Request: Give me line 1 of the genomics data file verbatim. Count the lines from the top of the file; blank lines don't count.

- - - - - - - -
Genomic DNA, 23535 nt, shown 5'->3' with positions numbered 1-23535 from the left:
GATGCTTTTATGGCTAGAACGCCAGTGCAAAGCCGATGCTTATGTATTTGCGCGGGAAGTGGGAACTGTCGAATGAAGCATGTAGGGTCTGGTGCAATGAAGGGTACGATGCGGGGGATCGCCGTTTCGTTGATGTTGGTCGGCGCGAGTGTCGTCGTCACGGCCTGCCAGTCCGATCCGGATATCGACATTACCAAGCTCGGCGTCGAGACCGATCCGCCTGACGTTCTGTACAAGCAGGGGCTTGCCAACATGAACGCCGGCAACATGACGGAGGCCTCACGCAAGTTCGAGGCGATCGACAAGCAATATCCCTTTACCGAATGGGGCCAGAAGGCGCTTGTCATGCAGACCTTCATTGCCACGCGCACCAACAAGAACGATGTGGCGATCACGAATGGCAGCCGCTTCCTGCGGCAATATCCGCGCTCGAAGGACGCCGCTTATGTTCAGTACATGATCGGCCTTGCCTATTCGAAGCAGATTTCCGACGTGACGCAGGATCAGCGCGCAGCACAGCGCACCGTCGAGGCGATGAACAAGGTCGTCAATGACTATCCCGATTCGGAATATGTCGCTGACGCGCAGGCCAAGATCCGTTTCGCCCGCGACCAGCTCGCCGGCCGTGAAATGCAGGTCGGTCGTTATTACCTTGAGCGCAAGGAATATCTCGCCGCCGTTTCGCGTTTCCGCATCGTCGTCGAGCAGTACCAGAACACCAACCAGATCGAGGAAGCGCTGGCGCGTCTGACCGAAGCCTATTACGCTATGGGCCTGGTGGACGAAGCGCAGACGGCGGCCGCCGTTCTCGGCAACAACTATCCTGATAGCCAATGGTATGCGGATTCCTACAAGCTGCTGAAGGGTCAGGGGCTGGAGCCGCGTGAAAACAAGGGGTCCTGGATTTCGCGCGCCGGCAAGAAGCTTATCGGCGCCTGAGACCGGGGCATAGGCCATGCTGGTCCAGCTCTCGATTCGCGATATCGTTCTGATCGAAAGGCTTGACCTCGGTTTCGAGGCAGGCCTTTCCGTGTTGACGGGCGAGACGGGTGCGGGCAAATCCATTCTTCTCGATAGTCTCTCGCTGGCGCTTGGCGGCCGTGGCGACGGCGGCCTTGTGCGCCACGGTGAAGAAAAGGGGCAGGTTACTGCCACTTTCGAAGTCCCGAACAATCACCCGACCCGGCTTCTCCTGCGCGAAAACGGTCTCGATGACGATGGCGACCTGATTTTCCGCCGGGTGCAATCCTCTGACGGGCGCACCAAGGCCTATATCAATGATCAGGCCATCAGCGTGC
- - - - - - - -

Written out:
Genomic DNA, 23535 nt, shown 5'->3' with positions numbered 1-23535 from the left: